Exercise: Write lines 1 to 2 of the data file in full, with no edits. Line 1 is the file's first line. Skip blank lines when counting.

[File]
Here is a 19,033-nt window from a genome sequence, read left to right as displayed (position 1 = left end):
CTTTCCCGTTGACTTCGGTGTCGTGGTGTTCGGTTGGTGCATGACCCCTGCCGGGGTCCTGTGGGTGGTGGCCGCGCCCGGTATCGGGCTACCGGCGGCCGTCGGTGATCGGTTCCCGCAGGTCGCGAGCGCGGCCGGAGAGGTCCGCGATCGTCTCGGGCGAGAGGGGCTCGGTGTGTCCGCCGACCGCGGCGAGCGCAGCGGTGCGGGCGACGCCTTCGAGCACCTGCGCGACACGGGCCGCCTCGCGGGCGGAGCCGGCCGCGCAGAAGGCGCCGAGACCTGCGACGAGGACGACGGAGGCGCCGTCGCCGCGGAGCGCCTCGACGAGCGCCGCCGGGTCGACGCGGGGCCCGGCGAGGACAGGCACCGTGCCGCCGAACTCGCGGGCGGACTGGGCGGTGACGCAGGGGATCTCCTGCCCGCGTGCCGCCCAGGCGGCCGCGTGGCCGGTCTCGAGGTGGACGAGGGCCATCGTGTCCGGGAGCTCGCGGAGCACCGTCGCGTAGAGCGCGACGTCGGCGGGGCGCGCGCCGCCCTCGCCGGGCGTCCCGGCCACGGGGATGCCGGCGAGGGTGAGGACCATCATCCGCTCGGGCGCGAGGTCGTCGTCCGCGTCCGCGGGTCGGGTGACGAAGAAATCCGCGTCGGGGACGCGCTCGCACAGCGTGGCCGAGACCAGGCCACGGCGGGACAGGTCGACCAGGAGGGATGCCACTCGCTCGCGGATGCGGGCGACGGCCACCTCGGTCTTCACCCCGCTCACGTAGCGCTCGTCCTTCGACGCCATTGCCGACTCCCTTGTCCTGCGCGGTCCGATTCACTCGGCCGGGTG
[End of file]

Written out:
Here is a 19,033-nt window from a genome sequence, read left to right as displayed (position 1 = left end):
CTTTCCCGTTGACTTCGGTGTCGTGGTGTTCGGTTGGTGCATGACCCCTGCCGGGGTCCTGTGGGTGGTGGCCGCGCCCGGTATCGGGCTACCGGCGGCCGTCGGTGATCGGTTCCCGCAGGTCGCGAGCGCGGCCGGAGAGGTCCGCGATCGTCTCGGGCGAGAGGGGCTCGGTGTGTCCGCCGACCGCGGCGAGCGCAGCGGTGCGGGCGACGCCTTCGAGCACCTGCGCGACACGGGCCGCCTCGCGGGCGGAGCCGGCCGCGCAGAAGGCGCCGAGACCTGCGACGAGGACGACGGAGGCGCCGTCGCCGCGGAGCGCCTCGACGAGCGCCGCCGGGTCGACGCGGGGCCCGGCGAGGACAGGCACCGTGCCGCCGAACTCGCGGGCGGACTGGGCGGTGACGCAGGGGATCTCCTGCCCGCGTGCCGCCCAGGCGGCCGCGTGGCCGGTCTCGAGGTGGACGAGGGCCATCGTGTCCGGGAGCTCGCGGAGCACCGTCGCGTAGAGCGCGACGTCGGCGGGGCGCGCGCCGCCCTCGCCGGGCGTCCCGGCCACGGGGATGCCGGCGAGGGTGAGGACCATCATCCGCTCGGGCGCGAGGTCGTCGTCCGCGTCCGCGGGTCGGGTGACGAAGAAATCCGCGTCGGGGACGCGCTCGCACAGCGTGGCCGAGACCAGGCCACGGCGGGACAGGTCGACCAGGAGGGATGCCACTCGCTCGCGGATGCGGGCGACGGCCACCTCGGTCTTCACCCCGCTCACGTAGCGCTCGTCCTTCGACGCCATTGCCGACTCCCTTGTCCTGCGCGGTCCGATTCACTCGGCCGGGTG